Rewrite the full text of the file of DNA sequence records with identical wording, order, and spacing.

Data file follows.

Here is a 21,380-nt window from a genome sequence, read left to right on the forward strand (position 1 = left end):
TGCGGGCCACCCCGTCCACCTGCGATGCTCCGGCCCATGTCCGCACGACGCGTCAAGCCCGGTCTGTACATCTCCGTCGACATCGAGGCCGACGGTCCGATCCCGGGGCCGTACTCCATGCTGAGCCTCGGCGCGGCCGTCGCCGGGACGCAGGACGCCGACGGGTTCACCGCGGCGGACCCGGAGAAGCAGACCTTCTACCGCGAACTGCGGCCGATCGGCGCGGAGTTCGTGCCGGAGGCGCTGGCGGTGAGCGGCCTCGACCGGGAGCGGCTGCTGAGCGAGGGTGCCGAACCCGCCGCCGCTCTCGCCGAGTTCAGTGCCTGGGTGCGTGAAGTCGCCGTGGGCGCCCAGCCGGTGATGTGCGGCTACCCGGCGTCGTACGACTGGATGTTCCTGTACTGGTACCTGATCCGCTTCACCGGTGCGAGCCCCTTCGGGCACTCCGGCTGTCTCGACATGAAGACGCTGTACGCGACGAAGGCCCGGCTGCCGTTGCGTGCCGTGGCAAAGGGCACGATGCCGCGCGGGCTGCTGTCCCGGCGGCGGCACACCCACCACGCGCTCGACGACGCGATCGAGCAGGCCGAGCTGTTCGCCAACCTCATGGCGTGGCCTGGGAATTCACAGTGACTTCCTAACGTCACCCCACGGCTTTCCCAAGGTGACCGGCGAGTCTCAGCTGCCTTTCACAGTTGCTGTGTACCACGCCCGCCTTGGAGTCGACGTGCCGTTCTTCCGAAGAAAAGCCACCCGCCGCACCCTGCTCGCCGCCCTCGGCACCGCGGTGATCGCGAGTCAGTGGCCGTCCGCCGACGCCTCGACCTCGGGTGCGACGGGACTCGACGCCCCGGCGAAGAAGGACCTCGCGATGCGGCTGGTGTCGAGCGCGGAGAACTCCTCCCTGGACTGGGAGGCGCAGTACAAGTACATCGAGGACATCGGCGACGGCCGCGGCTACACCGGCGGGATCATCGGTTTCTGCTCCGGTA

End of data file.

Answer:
Here is a 21,380-nt window from a genome sequence, read left to right on the forward strand (position 1 = left end):
TGCGGGCCACCCCGTCCACCTGCGATGCTCCGGCCCATGTCCGCACGACGCGTCAAGCCCGGTCTGTACATCTCCGTCGACATCGAGGCCGACGGTCCGATCCCGGGGCCGTACTCCATGCTGAGCCTCGGCGCGGCCGTCGCCGGGACGCAGGACGCCGACGGGTTCACCGCGGCGGACCCGGAGAAGCAGACCTTCTACCGCGAACTGCGGCCGATCGGCGCGGAGTTCGTGCCGGAGGCGCTGGCGGTGAGCGGCCTCGACCGGGAGCGGCTGCTGAGCGAGGGTGCCGAACCCGCCGCCGCTCTCGCCGAGTTCAGTGCCTGGGTGCGTGAAGTCGCCGTGGGCGCCCAGCCGGTGATGTGCGGCTACCCGGCGTCGTACGACTGGATGTTCCTGTACTGGTACCTGATCCGCTTCACCGGTGCGAGCCCCTTCGGGCACTCCGGCTGTCTCGACATGAAGACGCTGTACGCGACGAAGGCCCGGCTGCCGTTGCGTGCCGTGGCAAAGGGCACGATGCCGCGCGGGCTGCTGTCCCGGCGGCGGCACACCCACCACGCGCTCGACGACGCGATCGAGCAGGCCGAGCTGTTCGCCAACCTCATGGCGTGGCCTGGGAATTCACAGTGACTTCCTAACGTCACCCCACGGCTTTCCCAAGGTGACCGGCGAGTCTCAGCTGCCTTTCACAGTTGCTGTGTACCACGCCCGCCTTGGAGTCGACGTGCCGTTCTTCCGAAGAAAAGCCACCCGCCGCACCCTGCTCGCCGCCCTCGGCACCGCGGTGATCGCGAGTCAGTGGCCGTCCGCCGACGCCTCGACCTCGGGTGCGACGGGACTCGACGCCCCGGCGAAGAAGGACCTCGCGATGCGGCTGGTGTCGAGCGCGGAGAACTCCTCCCTGGACTGGGAGGCGCAGTACAAGTACATCGAGGACATCGGCGACGGCCGCGGCTACACCGGCGGGATCATCGGTTTCTGCTCCGGTA